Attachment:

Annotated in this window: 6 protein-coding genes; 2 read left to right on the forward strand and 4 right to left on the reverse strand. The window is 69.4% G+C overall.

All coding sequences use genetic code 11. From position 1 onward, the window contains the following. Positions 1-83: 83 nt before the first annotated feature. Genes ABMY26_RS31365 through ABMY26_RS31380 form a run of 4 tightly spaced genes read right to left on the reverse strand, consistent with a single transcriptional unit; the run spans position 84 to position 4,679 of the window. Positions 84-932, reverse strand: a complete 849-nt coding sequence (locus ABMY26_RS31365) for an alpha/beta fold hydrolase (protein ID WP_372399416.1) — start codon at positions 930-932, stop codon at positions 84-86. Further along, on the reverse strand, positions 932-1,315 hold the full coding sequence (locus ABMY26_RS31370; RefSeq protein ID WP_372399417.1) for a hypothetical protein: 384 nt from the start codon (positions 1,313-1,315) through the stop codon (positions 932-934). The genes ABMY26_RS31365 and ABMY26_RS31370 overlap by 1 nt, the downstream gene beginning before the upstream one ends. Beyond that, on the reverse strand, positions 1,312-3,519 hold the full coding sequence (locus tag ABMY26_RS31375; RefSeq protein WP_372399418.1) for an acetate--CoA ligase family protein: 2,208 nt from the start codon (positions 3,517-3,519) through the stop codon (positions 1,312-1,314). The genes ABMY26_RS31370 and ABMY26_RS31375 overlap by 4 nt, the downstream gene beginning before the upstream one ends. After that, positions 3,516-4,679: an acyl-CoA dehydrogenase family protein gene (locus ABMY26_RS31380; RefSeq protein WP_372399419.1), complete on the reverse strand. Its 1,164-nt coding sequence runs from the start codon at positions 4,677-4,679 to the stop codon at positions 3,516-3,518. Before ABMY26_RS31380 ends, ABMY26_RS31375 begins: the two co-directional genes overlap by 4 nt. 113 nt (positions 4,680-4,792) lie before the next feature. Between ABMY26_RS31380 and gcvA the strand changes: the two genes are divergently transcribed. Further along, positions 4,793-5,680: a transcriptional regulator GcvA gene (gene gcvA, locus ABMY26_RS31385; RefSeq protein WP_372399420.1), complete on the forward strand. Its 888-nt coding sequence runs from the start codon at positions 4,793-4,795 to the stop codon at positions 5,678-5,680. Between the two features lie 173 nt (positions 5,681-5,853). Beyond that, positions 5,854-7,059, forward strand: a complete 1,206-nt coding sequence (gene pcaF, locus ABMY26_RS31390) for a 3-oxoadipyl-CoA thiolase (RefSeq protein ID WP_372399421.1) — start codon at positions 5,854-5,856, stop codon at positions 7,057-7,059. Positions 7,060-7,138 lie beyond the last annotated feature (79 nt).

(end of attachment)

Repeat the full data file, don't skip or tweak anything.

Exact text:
Annotated in this window: 6 protein-coding genes; 2 read left to right on the forward strand and 4 right to left on the reverse strand. The window is 69.4% G+C overall.

All coding sequences use genetic code 11. From position 1 onward, the window contains the following. Positions 1-83: 83 nt before the first annotated feature. Genes ABMY26_RS31365 through ABMY26_RS31380 form a run of 4 tightly spaced genes read right to left on the reverse strand, consistent with a single transcriptional unit; the run spans position 84 to position 4,679 of the window. Positions 84-932, reverse strand: a complete 849-nt coding sequence (locus ABMY26_RS31365) for an alpha/beta fold hydrolase (protein ID WP_372399416.1) — start codon at positions 930-932, stop codon at positions 84-86. Further along, on the reverse strand, positions 932-1,315 hold the full coding sequence (locus ABMY26_RS31370; RefSeq protein ID WP_372399417.1) for a hypothetical protein: 384 nt from the start codon (positions 1,313-1,315) through the stop codon (positions 932-934). The genes ABMY26_RS31365 and ABMY26_RS31370 overlap by 1 nt, the downstream gene beginning before the upstream one ends. Beyond that, on the reverse strand, positions 1,312-3,519 hold the full coding sequence (locus tag ABMY26_RS31375; RefSeq protein WP_372399418.1) for an acetate--CoA ligase family protein: 2,208 nt from the start codon (positions 3,517-3,519) through the stop codon (positions 1,312-1,314). The genes ABMY26_RS31370 and ABMY26_RS31375 overlap by 4 nt, the downstream gene beginning before the upstream one ends. After that, positions 3,516-4,679: an acyl-CoA dehydrogenase family protein gene (locus ABMY26_RS31380; RefSeq protein WP_372399419.1), complete on the reverse strand. Its 1,164-nt coding sequence runs from the start codon at positions 4,677-4,679 to the stop codon at positions 3,516-3,518. Before ABMY26_RS31380 ends, ABMY26_RS31375 begins: the two co-directional genes overlap by 4 nt. 113 nt (positions 4,680-4,792) lie before the next feature. Between ABMY26_RS31380 and gcvA the strand changes: the two genes are divergently transcribed. Further along, positions 4,793-5,680: a transcriptional regulator GcvA gene (gene gcvA, locus ABMY26_RS31385; RefSeq protein WP_372399420.1), complete on the forward strand. Its 888-nt coding sequence runs from the start codon at positions 4,793-4,795 to the stop codon at positions 5,678-5,680. Between the two features lie 173 nt (positions 5,681-5,853). Beyond that, positions 5,854-7,059, forward strand: a complete 1,206-nt coding sequence (gene pcaF, locus ABMY26_RS31390) for a 3-oxoadipyl-CoA thiolase (RefSeq protein ID WP_372399421.1) — start codon at positions 5,854-5,856, stop codon at positions 7,057-7,059. Positions 7,060-7,138 lie beyond the last annotated feature (79 nt).